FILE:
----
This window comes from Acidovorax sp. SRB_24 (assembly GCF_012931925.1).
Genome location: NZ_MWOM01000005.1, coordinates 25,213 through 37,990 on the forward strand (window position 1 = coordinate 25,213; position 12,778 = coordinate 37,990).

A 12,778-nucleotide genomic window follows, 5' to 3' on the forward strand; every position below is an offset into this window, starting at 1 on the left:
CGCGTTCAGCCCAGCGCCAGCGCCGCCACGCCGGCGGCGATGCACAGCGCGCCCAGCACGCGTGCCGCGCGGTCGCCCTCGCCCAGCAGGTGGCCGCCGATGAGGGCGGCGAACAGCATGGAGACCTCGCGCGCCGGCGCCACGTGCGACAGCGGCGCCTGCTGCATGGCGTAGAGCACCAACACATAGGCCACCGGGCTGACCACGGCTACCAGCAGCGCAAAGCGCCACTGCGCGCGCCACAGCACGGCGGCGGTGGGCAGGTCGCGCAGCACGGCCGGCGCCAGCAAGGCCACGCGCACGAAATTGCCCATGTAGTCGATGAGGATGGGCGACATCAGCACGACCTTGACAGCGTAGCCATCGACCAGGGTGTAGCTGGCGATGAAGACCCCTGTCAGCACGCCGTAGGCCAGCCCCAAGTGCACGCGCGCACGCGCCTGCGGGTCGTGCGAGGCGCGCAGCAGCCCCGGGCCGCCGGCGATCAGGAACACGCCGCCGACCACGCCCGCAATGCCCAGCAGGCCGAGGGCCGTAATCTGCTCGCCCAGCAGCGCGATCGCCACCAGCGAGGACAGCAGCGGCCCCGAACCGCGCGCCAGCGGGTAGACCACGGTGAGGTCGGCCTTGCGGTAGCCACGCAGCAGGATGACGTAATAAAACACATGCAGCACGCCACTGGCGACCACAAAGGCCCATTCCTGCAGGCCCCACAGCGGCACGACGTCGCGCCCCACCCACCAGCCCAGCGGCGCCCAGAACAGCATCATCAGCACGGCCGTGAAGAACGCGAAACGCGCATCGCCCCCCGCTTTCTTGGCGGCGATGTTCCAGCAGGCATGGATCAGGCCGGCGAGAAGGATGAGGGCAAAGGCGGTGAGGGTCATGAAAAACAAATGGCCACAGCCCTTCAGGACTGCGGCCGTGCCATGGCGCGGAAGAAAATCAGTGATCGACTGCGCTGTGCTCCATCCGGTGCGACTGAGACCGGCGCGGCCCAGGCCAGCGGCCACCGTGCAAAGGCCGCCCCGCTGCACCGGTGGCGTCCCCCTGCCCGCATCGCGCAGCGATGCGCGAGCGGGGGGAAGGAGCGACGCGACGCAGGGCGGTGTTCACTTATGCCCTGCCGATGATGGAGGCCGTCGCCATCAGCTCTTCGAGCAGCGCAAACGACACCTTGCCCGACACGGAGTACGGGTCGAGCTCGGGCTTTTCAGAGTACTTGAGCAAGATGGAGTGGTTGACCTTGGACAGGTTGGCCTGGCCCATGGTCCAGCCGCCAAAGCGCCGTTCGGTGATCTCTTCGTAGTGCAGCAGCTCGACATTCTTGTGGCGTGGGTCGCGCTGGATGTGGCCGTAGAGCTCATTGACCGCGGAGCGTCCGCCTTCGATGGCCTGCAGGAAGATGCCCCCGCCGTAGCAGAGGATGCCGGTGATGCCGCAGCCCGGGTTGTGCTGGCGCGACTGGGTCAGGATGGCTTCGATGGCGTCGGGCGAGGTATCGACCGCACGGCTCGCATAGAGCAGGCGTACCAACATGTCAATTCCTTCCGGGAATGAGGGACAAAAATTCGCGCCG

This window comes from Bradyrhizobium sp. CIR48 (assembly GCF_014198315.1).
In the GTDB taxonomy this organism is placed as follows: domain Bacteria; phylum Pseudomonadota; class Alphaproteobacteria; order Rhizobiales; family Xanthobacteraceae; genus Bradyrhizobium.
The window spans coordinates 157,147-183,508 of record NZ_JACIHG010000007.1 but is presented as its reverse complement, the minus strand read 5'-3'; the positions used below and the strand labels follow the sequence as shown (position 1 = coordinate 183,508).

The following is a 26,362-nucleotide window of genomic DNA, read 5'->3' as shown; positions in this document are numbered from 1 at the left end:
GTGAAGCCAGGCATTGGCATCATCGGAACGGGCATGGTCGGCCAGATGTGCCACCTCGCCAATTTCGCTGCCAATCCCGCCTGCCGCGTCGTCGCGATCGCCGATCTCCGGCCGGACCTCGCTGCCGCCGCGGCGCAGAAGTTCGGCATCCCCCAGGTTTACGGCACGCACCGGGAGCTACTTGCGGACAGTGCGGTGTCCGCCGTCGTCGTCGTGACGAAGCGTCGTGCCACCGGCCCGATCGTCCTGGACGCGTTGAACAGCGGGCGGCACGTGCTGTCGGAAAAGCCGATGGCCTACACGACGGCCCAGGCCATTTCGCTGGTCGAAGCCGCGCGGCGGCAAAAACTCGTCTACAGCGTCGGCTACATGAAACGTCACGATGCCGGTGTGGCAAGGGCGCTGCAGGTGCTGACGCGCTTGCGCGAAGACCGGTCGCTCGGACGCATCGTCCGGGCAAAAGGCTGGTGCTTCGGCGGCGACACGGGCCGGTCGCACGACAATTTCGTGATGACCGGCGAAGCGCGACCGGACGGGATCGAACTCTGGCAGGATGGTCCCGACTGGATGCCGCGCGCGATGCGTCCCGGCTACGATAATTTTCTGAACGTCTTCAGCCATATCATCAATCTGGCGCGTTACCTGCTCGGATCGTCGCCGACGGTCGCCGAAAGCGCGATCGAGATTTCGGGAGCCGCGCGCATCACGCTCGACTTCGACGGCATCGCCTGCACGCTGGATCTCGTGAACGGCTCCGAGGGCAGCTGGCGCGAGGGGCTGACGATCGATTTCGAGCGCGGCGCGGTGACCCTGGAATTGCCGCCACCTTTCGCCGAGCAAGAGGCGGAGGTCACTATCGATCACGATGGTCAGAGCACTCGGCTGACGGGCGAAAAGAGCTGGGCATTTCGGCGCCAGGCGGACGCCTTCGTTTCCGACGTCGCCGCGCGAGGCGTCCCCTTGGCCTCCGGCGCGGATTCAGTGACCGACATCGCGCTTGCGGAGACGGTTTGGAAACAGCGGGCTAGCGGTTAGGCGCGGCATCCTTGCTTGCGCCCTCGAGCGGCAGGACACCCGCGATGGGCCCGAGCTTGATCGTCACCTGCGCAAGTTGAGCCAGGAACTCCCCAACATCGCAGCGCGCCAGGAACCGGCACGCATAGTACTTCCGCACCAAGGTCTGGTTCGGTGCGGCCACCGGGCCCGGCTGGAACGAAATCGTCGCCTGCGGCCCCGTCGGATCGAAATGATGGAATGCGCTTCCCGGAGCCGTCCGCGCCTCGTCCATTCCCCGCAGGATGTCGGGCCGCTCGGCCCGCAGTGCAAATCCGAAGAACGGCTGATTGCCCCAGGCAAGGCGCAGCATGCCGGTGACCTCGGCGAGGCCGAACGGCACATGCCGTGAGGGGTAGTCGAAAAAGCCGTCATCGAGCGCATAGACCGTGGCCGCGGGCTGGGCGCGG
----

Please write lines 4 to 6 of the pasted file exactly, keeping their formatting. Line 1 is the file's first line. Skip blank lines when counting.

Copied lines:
CGCGTTCAGCCCAGCGCCAGCGCCGCCACGCCGGCGGCGATGCACAGCGCGCCCAGCACGCGTGCCGCGCGGTCGCCCTCGCCCAGCAGGTGGCCGCCGATGAGGGCGGCGAACAGCATGGAGACCTCGCGCGCCGGCGCCACGTGCGACAGCGGCGCCTGCTGCATGGCGTAGAGCACCAACACATAGGCCACCGGGCTGACCACGGCTACCAGCAGCGCAAAGCGCCACTGCGCGCGCCACAGCACGGCGGCGGTGGGCAGGTCGCGCAGCACGGCCGGCGCCAGCAAGGCCACGCGCACGAAATTGCCCATGTAGTCGATGAGGATGGGCGACATCAGCACGACCTTGACAGCGTAGCCATCGACCAGGGTGTAGCTGGCGATGAAGACCCCTGTCAGCACGCCGTAGGCCAGCCCCAAGTGCACGCGCGCACGCGCCTGCGGGTCGTGCGAGGCGCGCAGCAGCCCCGGGCCGCCGGCGATCAGGAACACGCCGCCGACCACGCCCGCAATGCCCAGCAGGCCGAGGGCCGTAATCTGCTCGCCCAGCAGCGCGATCGCCACCAGCGAGGACAGCAGCGGCCCCGAACCGCGCGCCAGCGGGTAGACCACGGTGAGGTCGGCCTTGCGGTAGCCACGCAGCAGGATGACGTAATAAAACACATGCAGCACGCCACTGGCGACCACAAAGGCCCATTCCTGCAGGCCCCACAGCGGCACGACGTCGCGCCCCACCCACCAGCCCAGCGGCGCCCAGAACAGCATCATCAGCACGGCCGTGAAGAACGCGAAACGCGCATCGCCCCCCGCTTTCTTGGCGGCGATGTTCCAGCAGGCATGGATCAGGCCGGCGAGAAGGATGAGGGCAAAGGCGGTGAGGGTCATGAAAAACAAATGGCCACAGCCCTTCAGGACTGCGGCCGTGCCATGGCGCGGAAGAAAATCAGTGATCGACTGCGCTGTGCTCCATCCGGTGCGACTGAGACCGGCGCGGCCCAGGCCAGCGGCCACCGTGCAAAGGCCGCCCCGCTGCACCGGTGGCGTCCCCCTGCCCGCATCGCGCAGCGATGCGCGAGCGGGGGGAAGGAGCGACGCGACGCAGGGCGGTGTTCACTTATGCCCTGCCGATGATGGAGGCCGTCGCCATCAGCTCTTCGAGCAGCGCAAACGACACCTTGCCCGACACGGAGTACGGGTCGAGCTCGGGCTTTTCAGAGTACTTGAGCAAGATGGAGTGGTTGACCTTGGACAGGTTGGCCTGGCCCATGGTCCAGCCGCCAAAGCGCCGTTCGGTGATCTCTTCGTAGTGCAGCAGCTCGACATTCTTGTGGCGTGGGTCGCGCTGGATGTGGCCGTAGAGCTCATTGACCGCGGAGCGTCCGCCTTCGATGGCCTGCAGGAAGATGCCCCCGCCGTAGCAGAGGATGCCGGTGATGCCGCAGCCCGGGTTGTGCTGGCGCGACTGGGTCAGGATGGCTTCGATGGCGTCGGGCGAGGTATCGACCGCACGGCTCGCATAGAGCAGGCGTACCAACATGTCAATTCCTTCCGGGAATGAGGGACAAAAATTCGCGCCG

This window comes from Bradyrhizobium sp. CIR48 (assembly GCF_014198315.1).
In the GTDB taxonomy this organism is placed as follows: domain Bacteria; phylum Pseudomonadota; class Alphaproteobacteria; order Rhizobiales; family Xanthobacteraceae; genus Bradyrhizobium.